Emmet is a plugin, built into VS Code, that helps you write HTML and CSS more efficiently by providing a bunch of clever shortcuts. By now, you have written a good amount of HTML and CSS, and if you have been using VS Code there’s a big chance that you have already encountered Emmet in some way.
By the end of this lesson, you should be able to do the following:
- Use some of Emmet’s most useful shortcuts.
- Set up custom Emmet keybindings in VS Code.
Emmet is a really useful tool for anyone that works a lot with HTML and CSS. Luckily, Emmet does not have that big of a learning curve, and if you already know how to write HTML and CSS you’ll have no trouble picking up Emmet abbreviations.
Let’s start off by generating an HTML boilerplate with Emmet. Opening up an empty html file in VS Code and entering
! should trigger Emmet suggestions like so:
Pressing enter should generate the following text:
We have just used one of many Emmet abbreviations. There are lots of useful Emmet abbreviations that you should check out, like Wrap with Abbreviation and Remove Tag. Definitely go through those before moving forward.
Considering how useful these two are, we will be setting up VS Code shortcuts for them.
Start off by opening the keyboard shortcuts window. You can do so by clicking the cog icon on the bottom left and selecting keyboard shortcuts, or by pressing
Cmd + K followed by
Cmd + S.
After entering the keyboard shortcuts window, you should be able to access all of the Emmet actions by searching for
Emmet:<action>. In our case, it will be
Emmet:Wrap With Abbreviation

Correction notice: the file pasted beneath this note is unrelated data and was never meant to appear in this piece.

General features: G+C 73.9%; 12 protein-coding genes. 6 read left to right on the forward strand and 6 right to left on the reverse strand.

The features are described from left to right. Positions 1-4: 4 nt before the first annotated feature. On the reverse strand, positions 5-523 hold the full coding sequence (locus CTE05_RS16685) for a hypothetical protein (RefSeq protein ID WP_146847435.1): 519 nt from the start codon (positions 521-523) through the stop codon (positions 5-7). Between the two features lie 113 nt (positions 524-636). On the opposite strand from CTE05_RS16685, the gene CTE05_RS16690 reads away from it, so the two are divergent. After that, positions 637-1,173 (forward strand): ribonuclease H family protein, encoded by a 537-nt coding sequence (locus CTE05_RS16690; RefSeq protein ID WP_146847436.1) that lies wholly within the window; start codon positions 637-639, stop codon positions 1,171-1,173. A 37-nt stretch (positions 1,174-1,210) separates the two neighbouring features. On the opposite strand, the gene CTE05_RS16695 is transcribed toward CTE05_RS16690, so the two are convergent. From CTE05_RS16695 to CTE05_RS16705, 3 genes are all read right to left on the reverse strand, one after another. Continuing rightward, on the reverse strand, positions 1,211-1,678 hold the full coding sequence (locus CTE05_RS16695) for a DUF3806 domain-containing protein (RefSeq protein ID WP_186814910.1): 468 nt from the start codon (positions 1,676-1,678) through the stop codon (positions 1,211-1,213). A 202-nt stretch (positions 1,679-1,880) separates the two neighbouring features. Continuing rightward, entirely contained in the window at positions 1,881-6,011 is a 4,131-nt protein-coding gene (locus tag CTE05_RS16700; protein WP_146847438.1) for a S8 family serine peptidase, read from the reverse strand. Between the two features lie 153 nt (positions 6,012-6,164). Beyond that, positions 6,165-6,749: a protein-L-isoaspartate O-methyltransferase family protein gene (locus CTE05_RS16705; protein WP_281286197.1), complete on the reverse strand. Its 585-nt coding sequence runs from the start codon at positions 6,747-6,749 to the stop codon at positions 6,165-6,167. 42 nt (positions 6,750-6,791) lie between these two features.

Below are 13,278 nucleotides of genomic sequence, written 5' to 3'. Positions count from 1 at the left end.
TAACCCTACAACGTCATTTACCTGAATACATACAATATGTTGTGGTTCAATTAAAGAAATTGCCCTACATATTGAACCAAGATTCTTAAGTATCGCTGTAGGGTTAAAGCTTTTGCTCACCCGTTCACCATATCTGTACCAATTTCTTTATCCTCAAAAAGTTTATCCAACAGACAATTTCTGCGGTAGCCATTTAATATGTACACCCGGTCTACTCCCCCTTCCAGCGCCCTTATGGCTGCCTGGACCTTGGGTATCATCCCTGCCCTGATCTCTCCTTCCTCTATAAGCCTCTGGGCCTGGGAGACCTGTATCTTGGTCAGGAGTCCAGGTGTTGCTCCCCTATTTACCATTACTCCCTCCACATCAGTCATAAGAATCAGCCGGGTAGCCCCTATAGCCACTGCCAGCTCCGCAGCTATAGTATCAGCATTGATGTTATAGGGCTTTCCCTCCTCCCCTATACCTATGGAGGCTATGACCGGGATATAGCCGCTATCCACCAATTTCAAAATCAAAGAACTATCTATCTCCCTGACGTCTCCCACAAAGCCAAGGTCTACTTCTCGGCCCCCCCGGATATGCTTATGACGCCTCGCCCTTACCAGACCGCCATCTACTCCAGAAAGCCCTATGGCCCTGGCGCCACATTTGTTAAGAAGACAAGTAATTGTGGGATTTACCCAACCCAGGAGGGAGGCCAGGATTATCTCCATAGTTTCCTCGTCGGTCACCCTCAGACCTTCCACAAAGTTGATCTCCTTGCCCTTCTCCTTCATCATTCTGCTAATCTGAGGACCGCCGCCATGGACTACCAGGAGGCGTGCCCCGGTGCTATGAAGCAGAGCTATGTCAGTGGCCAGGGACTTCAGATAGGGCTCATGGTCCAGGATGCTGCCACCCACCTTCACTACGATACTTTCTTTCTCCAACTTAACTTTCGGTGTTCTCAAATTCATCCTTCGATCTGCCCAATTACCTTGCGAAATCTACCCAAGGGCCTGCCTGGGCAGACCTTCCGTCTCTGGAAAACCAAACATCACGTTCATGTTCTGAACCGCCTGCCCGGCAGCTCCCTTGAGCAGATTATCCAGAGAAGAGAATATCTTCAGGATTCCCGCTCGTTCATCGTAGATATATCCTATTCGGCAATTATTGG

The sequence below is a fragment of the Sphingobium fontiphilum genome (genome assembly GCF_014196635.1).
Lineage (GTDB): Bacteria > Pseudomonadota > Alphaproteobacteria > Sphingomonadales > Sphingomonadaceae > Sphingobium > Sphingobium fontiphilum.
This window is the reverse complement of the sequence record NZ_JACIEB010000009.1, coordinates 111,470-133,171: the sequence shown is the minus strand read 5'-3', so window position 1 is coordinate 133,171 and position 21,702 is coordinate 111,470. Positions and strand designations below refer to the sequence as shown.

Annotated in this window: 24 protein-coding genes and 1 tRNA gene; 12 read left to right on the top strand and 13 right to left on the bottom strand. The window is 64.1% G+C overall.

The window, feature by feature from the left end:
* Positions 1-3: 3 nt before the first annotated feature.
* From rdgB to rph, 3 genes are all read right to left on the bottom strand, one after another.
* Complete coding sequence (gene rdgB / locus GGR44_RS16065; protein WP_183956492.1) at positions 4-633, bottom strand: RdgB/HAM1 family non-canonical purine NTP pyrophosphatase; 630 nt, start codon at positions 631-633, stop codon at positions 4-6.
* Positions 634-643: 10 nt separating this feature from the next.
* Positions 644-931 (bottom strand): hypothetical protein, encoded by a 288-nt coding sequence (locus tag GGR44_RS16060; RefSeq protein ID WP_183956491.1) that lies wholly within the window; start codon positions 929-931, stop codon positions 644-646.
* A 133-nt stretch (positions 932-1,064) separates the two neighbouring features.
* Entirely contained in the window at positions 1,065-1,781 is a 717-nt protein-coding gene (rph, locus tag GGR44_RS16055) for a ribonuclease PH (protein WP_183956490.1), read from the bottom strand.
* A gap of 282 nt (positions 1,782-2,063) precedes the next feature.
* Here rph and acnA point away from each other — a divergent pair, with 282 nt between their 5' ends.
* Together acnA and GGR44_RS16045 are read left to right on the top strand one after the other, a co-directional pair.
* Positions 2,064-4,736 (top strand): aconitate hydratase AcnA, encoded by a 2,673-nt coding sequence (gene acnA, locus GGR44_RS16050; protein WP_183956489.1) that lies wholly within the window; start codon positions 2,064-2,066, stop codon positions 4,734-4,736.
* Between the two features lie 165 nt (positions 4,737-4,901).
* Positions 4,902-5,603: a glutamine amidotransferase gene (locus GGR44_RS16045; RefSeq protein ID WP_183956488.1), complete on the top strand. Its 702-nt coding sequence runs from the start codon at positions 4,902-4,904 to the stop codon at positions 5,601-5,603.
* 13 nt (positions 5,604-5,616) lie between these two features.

You can now add a shortcut to it by clicking the plus sign and entering whichever key combination you would like for that specific action.
You can do the same for
Remove Tag by searching for
- This is a good video on Emmet. Go ahead and watch it.
- Take a look at the Emmet cheat sheet. You don’t have to memorize it, but it’s good that you get familiar with the different ways it can be used.
- Go through the Emmet documentation. Once again, no need to memorize everything but it would be good if you played around with all the different possibilities.
This section contains questions for you to check your understanding of this lesson. If you’re having trouble answering the questions below on your own, review the material above to find the answer.
- Why should you use Emmet?
- What are some useful Emmet abbreviations?
- What syntax would you use to create this element
- What syntax expands to an element with a child element inside of it? For example:
- What syntax would you use to create three elements that have the same class name?
This section contains helpful links to other content. It isn’t required, so consider it supplemental.